Attacking a survey it doesn’t “justify” posted speed
In most trials involving radar speed violations, the prosecution must produce an engineering and traffic survey that complies with VC §627 and engineering standards used by the State Department of Transportation to justify the posted speed limit. Frequently, however, such surveys do not adequately justify the posted speed.
In other words, if the survey does not properly justify the posted speed limit, the survey is inadequate, and the street is considered an illegal “speed trap” if radar is used. (People v. Goulet (1992) 13 Cal. App. 4th Supp. 1, 17 Cal. Rptr. 2d 801)
Photo-Radar – Radar Unit with Cameras
In 1988, the city of Pasadena because the first city in California to use a “Zelleweger-Ulster Photographic Doppler Unit” (a fancy name for an unmanned radar unit linked to a camera) to detect speeders, Not happy with the fact that live police officers may legally hide in the bushes with radar guns, Pasadena figured on raising revenue without having to pay police officers. Typically, an unmanned radar unit is set to activate a camera when it detects a vehicle traveling at a pre-set speed. The unit registers the vehicle’s speed and takes a picture of the front of the vehicle, including the front license plate and driver. A notice to appear in court is mailed to the vehicle’s registered owner. Many cities followed suit, but “photo radar” has fallen out of favor in recent years, partly because of the high cost.
No law specifically authorizes or prevents the use of such Big Brother technology, and some city attorneys, therefore, believe it’s legal for their cities to sue these devices. However, all the speed trap laws definitely apply whenever radar is used – whether used by a live police officer or not. That means when photo-radar is used, the prosecution must still prove the road isn’t an illegal speed trap, as discussed above.
If you receive a notice to appear in court on a photo-radar speeding charge, there will be no police officer to (1) identify you or (2) testify to the road, wether, and traffic condition. However, the local police department will have obtained a driver’s license photograph of the person to whom the vehicle was registered, to compare with the photo that the photo-radar unit took.
Many judges believe photo radar is illegal because of the Vehicle Code doesn’t authorize it. There is no legal rule that says the owner of a speeding vehicle was necessarily the person who drove it and committed the offense. Also, you have a fifth Amendment right to refuse to admit you were the driver. This means that the photo taken must clearly identify you in the driver’s seat. If glare, darkness, tinted windows, or other factors prevent a clear photo of a driver, the case should be dismissed without you having to testify. If you choose to be represented by a lawyer, and don’t appear yourself (allowed per VC §40507), your lawyer can point out that even a clear photo of someone driving a car registered to you is not enough to convict you absent evidence of what you look like! This argument may work well if your driver’s license photo does not closely match the photo that the radar unit took. That being so, you should exercise your right to insist on seeing the photographs before you appear before the judge. The police department is required to let you see the photographs first.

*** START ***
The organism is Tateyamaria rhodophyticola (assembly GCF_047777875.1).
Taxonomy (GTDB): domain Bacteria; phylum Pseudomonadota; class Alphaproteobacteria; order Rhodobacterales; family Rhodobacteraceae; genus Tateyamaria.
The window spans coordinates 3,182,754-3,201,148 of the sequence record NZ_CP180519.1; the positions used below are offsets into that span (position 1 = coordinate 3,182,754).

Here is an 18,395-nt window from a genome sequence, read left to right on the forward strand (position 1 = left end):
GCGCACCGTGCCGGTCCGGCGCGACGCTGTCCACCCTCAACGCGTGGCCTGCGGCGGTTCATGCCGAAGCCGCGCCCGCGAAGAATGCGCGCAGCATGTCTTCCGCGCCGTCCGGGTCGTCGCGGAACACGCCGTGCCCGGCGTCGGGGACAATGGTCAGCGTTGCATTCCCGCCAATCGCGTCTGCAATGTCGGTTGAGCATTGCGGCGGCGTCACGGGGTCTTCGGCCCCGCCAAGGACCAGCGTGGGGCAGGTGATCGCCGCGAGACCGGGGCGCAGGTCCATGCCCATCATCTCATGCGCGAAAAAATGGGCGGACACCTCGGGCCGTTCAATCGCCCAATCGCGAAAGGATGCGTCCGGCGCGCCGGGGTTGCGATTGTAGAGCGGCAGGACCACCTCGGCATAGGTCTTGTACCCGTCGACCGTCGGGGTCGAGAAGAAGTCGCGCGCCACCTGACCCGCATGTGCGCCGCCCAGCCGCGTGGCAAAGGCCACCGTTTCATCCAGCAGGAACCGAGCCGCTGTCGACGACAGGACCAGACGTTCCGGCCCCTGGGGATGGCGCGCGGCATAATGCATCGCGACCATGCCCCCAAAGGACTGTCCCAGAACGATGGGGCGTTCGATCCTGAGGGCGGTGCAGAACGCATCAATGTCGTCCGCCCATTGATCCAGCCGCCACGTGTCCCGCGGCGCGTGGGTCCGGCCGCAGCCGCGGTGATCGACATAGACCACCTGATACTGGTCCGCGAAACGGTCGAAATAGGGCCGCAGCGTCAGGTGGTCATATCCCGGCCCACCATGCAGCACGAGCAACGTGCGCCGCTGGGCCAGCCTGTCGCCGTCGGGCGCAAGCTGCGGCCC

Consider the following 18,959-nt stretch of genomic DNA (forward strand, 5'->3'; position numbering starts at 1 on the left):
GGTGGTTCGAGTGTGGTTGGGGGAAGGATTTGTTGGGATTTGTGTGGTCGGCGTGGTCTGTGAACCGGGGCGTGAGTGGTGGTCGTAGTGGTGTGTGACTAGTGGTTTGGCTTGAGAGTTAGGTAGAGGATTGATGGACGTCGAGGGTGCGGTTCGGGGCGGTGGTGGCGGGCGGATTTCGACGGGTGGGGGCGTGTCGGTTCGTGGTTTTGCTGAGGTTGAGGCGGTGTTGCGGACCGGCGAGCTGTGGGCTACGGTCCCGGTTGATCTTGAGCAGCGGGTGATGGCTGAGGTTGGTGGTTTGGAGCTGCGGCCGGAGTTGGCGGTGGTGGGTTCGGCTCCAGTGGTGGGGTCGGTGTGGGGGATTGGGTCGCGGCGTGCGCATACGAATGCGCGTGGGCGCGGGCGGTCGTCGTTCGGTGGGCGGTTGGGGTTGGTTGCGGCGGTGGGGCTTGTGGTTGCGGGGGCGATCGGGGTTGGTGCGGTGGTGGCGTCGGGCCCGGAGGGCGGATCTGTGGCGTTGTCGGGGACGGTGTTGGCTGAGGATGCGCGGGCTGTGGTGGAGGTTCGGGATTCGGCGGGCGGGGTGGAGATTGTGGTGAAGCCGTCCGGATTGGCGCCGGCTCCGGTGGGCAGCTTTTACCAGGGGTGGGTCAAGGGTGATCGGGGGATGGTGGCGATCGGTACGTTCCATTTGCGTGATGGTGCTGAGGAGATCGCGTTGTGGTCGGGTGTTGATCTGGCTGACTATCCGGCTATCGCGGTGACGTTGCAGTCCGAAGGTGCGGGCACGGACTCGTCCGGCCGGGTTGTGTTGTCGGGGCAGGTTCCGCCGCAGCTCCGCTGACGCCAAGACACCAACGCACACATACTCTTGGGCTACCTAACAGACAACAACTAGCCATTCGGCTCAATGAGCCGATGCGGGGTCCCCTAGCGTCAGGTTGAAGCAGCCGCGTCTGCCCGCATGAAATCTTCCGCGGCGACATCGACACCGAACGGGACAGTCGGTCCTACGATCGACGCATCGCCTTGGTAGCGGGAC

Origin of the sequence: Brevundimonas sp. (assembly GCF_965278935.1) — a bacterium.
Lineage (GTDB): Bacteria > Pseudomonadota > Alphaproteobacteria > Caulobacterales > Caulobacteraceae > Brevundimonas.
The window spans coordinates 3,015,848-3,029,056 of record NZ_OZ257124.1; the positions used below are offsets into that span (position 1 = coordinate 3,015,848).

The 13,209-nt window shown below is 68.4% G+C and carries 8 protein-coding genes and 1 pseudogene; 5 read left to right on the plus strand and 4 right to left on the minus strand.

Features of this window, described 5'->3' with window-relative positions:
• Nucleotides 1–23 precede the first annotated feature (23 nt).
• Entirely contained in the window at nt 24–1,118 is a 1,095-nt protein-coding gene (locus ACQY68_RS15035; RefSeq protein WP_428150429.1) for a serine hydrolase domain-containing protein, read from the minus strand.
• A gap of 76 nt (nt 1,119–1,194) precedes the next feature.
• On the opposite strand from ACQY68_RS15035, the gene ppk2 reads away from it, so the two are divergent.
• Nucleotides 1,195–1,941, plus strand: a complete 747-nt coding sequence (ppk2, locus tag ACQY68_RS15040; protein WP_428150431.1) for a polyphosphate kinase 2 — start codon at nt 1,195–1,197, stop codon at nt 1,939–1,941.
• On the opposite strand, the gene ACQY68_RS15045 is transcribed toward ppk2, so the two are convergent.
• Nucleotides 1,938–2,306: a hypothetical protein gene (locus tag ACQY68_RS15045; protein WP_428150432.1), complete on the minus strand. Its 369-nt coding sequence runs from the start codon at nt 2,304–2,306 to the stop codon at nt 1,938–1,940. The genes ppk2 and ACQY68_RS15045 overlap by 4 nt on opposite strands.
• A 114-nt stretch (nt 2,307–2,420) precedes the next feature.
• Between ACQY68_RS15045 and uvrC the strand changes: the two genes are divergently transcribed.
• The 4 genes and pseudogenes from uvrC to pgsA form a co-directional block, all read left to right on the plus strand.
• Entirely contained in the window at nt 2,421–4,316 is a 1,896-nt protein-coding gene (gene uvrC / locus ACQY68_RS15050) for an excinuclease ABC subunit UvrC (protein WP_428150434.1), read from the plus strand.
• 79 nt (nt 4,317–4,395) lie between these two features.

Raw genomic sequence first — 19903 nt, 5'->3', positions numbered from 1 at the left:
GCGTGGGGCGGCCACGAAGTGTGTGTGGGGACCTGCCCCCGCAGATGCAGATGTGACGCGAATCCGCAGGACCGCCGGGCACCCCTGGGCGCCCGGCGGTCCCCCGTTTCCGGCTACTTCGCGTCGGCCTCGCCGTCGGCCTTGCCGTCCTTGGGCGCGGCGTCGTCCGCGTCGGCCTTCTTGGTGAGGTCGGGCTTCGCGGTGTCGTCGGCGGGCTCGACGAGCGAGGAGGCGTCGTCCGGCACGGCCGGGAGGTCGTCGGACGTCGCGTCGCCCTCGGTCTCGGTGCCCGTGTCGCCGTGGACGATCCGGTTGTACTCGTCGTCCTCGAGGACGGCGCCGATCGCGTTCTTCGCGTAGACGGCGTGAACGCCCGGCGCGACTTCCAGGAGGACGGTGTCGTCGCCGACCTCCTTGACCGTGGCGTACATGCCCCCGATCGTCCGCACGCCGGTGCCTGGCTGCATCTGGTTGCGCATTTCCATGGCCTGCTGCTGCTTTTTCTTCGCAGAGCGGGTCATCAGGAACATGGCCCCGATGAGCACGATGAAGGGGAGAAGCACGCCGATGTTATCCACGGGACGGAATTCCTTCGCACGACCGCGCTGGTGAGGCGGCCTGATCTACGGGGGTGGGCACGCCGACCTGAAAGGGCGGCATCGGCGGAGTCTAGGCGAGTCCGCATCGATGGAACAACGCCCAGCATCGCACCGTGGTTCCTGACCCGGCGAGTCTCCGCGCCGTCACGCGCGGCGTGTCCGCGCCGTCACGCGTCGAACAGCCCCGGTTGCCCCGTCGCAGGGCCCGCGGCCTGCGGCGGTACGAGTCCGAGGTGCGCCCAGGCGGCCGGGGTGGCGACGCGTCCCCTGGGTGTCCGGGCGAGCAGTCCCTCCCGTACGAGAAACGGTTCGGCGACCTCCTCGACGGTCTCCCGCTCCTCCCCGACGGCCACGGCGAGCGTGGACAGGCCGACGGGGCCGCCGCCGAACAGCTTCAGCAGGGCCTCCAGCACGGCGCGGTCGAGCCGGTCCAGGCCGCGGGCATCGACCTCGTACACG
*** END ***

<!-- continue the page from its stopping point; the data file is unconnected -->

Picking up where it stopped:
Substantive Defense to Basic Speed Law Charge
The fact that the speed limit on a particular stretch of road has not been justified by an engineering and traffic survey does not mean that the speed limit is unenforceable. It just means that the radar can’t be used to enforce it. The police are free to use other methods of estimating the speed of a fast moving vehicle, including “pacing” or following it while observing the patrol car’s own “calibrated” (certified as accurate) speedometer. When faced with this type of law enforcement, you will need to prove that the officer’s estimate of your sped was mistaken.
The Morales Law Firm would like to thank NOLO – Fight Your Ticket and Win in California for sharing this article with us.